Jobs in the middle
While it is usually important to distinguish between the rhetoric and the underlying message in President Cristina Fernández de Kirchner’s discourse, this rule applies especially to Thursday’s high-octane speech wielding the anti-terrorist law against a business company. The gap between rhetoric and substance is already apparent in this choice of law — if the Donnelley printing multinational are suspected of fraudulent bankruptcy in closing down their local operations, there is plenty of legislation to sanction that white-collar crime without resorting to anything with such an inflammatory name as “anti-terrorist law.” Donnelley’s United States origins would already make most listeners place this move firmly within the context of the ongoing feud with hedge funds, even without CFK spelling out that aspect at length — both in identifying specific links between the magazine printers and vulture funds including Paul Singer’s NML and in denouncing a global corporate conspiracy against national interests in general. Nor should the rhetoric be seen as purely a smokescreen — the vulture funds are very much on the top of CFK’s mind and there are definite political dividends in anti-Americanism (even before such easily demonized figures as Singer became the archenemy, the Pew Research Center surveys have consistently shown Argentina to be the most anti-US country in Latin America). And yet that was not the real message.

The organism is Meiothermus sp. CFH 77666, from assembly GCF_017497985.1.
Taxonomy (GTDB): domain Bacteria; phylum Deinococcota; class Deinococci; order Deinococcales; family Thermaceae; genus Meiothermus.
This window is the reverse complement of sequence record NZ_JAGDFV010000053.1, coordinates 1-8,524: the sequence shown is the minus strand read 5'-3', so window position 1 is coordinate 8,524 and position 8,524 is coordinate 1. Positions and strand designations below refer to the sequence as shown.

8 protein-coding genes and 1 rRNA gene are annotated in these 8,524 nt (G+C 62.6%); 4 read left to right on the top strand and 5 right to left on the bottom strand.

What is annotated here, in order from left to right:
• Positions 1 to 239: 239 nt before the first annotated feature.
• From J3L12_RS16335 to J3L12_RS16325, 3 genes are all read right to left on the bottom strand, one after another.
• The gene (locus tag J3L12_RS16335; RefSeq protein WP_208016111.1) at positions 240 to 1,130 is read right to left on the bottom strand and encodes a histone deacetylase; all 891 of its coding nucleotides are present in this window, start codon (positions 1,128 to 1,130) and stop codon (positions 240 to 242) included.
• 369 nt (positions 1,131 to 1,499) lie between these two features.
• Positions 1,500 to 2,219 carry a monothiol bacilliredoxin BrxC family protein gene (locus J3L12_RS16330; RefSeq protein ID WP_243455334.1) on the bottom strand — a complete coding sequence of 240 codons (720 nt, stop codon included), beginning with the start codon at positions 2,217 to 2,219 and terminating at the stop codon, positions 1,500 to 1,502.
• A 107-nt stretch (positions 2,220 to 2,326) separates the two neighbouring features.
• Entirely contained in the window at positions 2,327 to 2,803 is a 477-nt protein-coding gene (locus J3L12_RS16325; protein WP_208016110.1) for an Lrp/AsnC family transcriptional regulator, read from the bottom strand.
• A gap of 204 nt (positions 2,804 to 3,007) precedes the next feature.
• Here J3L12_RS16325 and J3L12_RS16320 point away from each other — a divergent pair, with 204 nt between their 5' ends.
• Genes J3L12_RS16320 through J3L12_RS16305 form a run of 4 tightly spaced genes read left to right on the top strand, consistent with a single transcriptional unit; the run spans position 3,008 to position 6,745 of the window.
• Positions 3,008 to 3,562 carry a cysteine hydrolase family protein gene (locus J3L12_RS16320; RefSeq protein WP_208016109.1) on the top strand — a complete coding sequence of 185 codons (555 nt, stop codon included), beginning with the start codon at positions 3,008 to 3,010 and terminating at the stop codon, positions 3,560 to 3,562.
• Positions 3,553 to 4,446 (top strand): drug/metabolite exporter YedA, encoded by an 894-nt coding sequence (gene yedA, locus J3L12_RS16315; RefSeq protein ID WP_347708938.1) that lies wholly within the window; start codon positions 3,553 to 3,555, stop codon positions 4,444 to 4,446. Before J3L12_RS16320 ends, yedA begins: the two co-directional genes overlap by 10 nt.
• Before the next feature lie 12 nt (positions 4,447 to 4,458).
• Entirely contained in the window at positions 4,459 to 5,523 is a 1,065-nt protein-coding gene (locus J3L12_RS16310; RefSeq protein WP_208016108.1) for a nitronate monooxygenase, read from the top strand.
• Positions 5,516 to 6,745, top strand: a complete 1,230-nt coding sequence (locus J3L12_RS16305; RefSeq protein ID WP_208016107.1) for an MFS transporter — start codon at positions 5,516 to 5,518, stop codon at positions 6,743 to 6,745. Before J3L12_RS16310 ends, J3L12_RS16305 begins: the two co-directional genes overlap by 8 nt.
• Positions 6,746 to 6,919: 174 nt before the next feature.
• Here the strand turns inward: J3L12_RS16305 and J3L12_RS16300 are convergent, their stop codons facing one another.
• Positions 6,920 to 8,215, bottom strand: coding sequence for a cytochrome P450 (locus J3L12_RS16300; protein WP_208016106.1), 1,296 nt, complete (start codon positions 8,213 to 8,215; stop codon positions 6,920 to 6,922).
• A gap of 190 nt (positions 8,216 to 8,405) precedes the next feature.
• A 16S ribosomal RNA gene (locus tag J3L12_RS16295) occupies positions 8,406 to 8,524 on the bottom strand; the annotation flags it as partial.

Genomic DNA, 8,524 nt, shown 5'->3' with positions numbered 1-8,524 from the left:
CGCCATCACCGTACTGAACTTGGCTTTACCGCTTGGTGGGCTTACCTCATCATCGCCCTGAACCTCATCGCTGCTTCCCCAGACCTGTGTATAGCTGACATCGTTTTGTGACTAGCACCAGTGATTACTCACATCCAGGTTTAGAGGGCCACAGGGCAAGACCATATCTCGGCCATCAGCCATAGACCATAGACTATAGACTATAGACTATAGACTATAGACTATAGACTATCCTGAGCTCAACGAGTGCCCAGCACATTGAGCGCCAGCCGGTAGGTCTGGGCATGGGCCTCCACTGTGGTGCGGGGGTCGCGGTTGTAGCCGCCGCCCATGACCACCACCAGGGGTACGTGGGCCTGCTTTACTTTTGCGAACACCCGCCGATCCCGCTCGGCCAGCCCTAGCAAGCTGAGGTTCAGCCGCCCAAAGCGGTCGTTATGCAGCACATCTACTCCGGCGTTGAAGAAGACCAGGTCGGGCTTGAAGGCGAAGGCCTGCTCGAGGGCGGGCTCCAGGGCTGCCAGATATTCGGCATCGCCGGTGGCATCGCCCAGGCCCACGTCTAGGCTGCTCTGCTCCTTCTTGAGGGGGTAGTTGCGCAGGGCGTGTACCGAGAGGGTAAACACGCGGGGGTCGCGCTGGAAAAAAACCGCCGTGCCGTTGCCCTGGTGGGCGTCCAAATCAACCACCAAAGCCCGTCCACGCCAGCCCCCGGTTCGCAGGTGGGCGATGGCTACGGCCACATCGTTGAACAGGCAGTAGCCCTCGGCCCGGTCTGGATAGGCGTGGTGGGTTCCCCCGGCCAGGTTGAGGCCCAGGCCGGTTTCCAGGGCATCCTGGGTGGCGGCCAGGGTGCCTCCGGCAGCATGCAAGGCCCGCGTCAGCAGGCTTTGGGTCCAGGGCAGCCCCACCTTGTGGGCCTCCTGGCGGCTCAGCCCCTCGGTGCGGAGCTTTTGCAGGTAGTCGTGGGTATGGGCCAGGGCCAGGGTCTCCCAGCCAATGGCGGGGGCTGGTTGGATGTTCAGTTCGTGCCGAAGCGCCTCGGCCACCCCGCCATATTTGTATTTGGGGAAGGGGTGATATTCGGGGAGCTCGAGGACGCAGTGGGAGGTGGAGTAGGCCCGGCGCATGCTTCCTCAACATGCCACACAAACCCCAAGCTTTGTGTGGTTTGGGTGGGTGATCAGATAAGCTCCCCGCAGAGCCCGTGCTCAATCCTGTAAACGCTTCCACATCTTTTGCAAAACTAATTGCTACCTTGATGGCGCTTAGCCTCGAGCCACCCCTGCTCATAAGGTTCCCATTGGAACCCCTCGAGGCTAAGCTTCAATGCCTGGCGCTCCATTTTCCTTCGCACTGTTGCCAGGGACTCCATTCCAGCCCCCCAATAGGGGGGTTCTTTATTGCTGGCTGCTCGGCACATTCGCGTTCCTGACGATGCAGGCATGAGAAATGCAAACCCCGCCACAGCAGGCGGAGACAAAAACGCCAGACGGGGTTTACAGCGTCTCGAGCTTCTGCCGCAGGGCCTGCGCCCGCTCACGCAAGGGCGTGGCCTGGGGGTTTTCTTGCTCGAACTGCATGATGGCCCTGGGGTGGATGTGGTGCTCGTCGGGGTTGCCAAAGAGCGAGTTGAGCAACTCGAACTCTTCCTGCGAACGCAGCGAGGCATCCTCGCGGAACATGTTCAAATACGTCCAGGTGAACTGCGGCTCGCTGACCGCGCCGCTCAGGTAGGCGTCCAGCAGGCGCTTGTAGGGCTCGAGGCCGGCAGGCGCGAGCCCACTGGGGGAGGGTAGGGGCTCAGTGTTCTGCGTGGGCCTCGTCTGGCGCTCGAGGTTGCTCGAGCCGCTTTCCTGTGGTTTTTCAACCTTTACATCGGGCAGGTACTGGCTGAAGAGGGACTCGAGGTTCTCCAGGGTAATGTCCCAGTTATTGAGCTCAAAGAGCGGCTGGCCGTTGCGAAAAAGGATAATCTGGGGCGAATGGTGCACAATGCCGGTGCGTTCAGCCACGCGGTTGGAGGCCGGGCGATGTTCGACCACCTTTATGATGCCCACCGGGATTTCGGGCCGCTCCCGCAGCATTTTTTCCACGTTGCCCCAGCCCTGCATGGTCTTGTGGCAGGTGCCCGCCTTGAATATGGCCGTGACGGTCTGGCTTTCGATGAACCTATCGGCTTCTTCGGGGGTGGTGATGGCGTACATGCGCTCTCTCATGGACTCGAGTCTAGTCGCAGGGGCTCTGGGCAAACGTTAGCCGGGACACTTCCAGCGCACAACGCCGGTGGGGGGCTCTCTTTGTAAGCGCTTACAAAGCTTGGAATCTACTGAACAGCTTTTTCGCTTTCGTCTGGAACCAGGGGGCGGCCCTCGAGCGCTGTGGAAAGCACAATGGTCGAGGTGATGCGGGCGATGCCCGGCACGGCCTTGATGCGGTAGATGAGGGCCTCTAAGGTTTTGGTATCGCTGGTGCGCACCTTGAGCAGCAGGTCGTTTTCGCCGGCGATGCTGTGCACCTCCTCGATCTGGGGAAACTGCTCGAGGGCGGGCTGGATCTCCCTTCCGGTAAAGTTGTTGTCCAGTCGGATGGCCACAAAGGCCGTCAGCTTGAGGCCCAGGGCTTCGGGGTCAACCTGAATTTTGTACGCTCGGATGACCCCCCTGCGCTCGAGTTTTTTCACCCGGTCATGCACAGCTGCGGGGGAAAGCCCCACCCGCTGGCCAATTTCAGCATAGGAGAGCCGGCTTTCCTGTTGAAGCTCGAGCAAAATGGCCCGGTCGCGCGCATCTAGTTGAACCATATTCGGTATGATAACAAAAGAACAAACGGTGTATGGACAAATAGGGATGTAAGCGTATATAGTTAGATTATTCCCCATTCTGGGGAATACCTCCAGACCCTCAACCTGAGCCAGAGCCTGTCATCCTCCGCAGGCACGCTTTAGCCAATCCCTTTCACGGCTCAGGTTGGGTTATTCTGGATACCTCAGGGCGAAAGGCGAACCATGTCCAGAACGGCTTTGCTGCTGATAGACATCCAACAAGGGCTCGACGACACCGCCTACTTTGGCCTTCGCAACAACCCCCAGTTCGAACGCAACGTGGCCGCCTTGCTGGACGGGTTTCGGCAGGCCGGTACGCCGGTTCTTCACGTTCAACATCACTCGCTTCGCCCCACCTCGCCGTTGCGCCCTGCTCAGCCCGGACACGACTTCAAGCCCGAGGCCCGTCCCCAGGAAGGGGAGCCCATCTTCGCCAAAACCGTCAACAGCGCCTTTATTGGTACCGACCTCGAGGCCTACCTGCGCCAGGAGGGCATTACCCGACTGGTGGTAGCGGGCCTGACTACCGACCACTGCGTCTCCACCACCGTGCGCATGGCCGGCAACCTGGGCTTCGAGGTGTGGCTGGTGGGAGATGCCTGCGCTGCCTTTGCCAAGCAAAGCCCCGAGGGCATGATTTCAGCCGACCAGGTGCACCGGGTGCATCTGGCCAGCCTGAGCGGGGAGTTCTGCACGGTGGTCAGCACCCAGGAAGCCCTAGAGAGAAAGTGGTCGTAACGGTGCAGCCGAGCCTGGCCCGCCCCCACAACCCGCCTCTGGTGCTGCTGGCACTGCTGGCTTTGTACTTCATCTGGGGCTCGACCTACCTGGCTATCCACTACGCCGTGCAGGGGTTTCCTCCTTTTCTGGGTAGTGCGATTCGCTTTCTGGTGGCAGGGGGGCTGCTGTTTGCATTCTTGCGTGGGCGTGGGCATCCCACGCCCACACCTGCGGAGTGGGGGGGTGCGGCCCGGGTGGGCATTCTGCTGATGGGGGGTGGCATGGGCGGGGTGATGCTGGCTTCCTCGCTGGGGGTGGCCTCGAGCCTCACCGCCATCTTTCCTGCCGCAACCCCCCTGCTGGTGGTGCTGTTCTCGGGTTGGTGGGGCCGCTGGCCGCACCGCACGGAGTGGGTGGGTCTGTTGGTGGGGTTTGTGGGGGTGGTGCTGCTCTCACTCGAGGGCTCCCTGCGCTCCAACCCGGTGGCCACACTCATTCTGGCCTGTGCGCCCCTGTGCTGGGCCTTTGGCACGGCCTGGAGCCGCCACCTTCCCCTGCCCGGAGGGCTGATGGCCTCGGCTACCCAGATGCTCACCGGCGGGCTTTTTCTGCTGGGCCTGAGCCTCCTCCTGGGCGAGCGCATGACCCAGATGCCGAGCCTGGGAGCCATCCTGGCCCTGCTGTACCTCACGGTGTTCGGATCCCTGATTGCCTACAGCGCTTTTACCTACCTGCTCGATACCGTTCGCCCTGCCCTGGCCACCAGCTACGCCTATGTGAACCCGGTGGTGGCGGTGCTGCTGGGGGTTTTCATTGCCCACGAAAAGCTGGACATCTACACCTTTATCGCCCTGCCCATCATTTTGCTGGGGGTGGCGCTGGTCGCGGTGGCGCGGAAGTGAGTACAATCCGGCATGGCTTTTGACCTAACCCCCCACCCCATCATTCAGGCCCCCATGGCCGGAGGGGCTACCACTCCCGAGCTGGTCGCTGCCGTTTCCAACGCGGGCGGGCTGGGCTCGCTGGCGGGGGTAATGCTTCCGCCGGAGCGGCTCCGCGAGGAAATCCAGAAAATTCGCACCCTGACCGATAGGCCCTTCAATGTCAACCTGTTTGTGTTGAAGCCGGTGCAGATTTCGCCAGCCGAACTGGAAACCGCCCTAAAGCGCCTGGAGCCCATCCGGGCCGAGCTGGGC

Instead the message should be seen as the government giving top priority to job protection as an economic slowdown increases employment jitters — the fury against Donnelley should be understood as a signal to any company local or foreign that the government will come down very hard on anybody thinking of leaving people in the street (as the printing multinational did with its 400 employees at the start of this week). In this context the “anti-terrorist law” reference is not gratuitous, driving home the point much more effectively. For all her rhetorical excesses, CFK is not alien to the popular pulse and understands that the real terror for most people is not so much Singer as losing their jobs.
Yet CFK should tread carefully on at least two points. Firstly, while somebody quoting Paul Krugman cannot be accused of being wholly anti-American, she should not throw out the baby with the bathwater and confuse the likes of Singer with the country to which he pays no taxes. And secondly, while the priority given by Kirchnerism to protecting employment over more than a decade is perhaps its best feature, it should be remembered that attracting investors is an important part of job creation.